Cyclical and secular factors are coming together to boost agency mortgage production. On the cyclical front, record low mortgage rates are the key driver of surging refi activity. Purchase activity is supported as well by low rates, but there are also indications that secular changes surrounding lifestyle choices sparked by the Covid-19 pandemic are leading homeowners to change residences away from the largest urban centers.
In a recent post, we pointed out an acceleration in the trend towards an increasing share of deliveries of purchase mortgages to the GSEs. This trend continued with the release of June data earlier this month, so a deeper dive is called for. First, the trend is far more evident for deliveries to Fannie Mae than Freddie Mac:
The release of the Ginnie Mae loan-level forbearance data earlier this week enabled us to see the impact of the Covid-19 crisis on forbearance.
An immediate question is how this data relates to delinquency. We have commented previously that forbearance and delinquency are distinct concepts as borrowers may choose to enroll in a forbearance program as an option to stop paying their mortgage on short notice in the future. The pool level data released earlier this month by the GSE’s is not of high quality and showed forbearance rates less than those released from other sources.
The Ginnie Mae loan level data appears to be very accurate, and in synch with other reports. Within the category of forbearance loans, 27.9% of Covid related are still paying. The portion for not Covid related is 15.5%. This result provides confirmation that a significant portion of borrowers have availed themselves of the option to stop paying without exercising it yet.
We received loan-level forbearance data from Ginnie Mae for May earlier today. The data are of high quality and appear to be broadly in line with the data reported by the Mortgage Bankers Association for the month of a little over 11% (no breakdown by program is given). The data appear to be a much better representation of market conditions than the pool-level data released by the GSE’s earlier in the month.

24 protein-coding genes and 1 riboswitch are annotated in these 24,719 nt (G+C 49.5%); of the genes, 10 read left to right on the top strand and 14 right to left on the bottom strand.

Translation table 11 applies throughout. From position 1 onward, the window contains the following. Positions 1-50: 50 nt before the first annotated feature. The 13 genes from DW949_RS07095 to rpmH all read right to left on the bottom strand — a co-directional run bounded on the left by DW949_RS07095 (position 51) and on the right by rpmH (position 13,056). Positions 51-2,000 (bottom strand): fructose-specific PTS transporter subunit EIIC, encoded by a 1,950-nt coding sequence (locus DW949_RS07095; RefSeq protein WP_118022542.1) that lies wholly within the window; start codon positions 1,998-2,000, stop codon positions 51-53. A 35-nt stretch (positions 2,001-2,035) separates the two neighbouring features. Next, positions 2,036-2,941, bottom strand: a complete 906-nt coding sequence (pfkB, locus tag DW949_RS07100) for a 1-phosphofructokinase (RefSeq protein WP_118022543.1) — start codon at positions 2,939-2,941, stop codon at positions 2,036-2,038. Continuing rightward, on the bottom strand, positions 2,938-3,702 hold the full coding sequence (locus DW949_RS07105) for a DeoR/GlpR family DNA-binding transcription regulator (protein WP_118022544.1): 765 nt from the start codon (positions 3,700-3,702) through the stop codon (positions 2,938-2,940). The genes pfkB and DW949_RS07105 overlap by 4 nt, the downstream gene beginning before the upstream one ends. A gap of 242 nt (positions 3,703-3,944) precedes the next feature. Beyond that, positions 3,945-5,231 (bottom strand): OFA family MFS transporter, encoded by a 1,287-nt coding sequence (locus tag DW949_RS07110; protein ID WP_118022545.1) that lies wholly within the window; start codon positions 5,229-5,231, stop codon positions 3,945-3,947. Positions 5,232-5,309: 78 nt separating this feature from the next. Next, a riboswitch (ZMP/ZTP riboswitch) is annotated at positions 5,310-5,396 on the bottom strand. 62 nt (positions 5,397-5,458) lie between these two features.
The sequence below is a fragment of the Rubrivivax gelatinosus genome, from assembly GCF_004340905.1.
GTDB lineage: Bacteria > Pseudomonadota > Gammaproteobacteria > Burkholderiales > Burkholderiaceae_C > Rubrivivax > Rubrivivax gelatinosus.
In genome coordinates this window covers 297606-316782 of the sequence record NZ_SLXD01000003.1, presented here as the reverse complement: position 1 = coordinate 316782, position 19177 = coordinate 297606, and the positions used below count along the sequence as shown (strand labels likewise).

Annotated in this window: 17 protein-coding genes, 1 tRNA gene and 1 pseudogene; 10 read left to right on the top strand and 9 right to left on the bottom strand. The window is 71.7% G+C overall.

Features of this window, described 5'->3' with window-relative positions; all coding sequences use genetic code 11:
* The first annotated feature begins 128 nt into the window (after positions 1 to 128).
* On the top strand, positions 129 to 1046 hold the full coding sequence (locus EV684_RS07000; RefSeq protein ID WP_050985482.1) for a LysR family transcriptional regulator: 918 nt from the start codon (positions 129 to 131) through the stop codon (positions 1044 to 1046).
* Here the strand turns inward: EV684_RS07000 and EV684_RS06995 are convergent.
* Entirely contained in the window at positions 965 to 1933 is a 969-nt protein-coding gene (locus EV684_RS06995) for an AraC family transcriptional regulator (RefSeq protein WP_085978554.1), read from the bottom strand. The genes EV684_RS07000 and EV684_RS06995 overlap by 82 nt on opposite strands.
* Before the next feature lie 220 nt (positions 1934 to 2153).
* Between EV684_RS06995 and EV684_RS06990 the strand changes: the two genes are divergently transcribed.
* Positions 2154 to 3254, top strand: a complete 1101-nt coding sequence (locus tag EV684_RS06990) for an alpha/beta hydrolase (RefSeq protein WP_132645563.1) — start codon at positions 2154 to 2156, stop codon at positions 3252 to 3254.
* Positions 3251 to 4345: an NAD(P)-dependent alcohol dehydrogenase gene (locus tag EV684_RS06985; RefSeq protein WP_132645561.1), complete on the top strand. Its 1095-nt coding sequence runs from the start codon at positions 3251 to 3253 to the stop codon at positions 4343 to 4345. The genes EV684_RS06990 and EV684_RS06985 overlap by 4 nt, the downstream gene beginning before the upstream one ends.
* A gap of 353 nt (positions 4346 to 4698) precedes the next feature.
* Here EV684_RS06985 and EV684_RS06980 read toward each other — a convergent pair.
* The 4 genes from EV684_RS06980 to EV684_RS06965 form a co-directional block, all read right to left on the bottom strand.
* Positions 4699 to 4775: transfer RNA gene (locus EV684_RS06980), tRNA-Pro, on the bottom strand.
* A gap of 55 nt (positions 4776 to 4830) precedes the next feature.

As this data is on the loan level, we can look at the relationship between this and delinquency data by state level geography and other characteristics such as bank/nonbank and underwriting characteristics and we will provide some analysis of this sort in upcoming posts.
With the release of the GSE delivery data for May late last week we can start to see the impact of the Covid-19 crisis on the spectrum of loans delivered to Freddie Mac and Fannie Mae. First, deliveries of purchase mortgages have so far held up, with May deliveries up 3.5% from a year earlier. The notable development, however is the discrepancy between bank and nonbank deliveries, with Nonbank lenders in May delivering 30% more loans compared to a year earlier, while banks delivered 24% less.
In general, mortgage production has held up because mortgage rates are at record lows in the face of the economic crisis. The question is why they hold up better for nonbanks than banks. The bank data are more complicated to analyze than nonbank because banks have the option of holding loans on their balance sheets so a decline in deliveries may be due to an increase in loans retained rather than a drop in originations. Such a decline seems unlikely at present because banks have an incentive to sell loans that might go into forbearance because the two agencies charge the lenders substantially for such purchases. We have commented previously that banks are reducing loan balances but adding MBS to their balance sheets to reduce these risks. Another possibility is that banks are tightening lending standards due to concerns about rep and warrant issues if loans become delinquent. It is also possible that the virus has accelerated the trend to fintech lending, much like it has online shopping. There leaves many paths to investigate in future posts.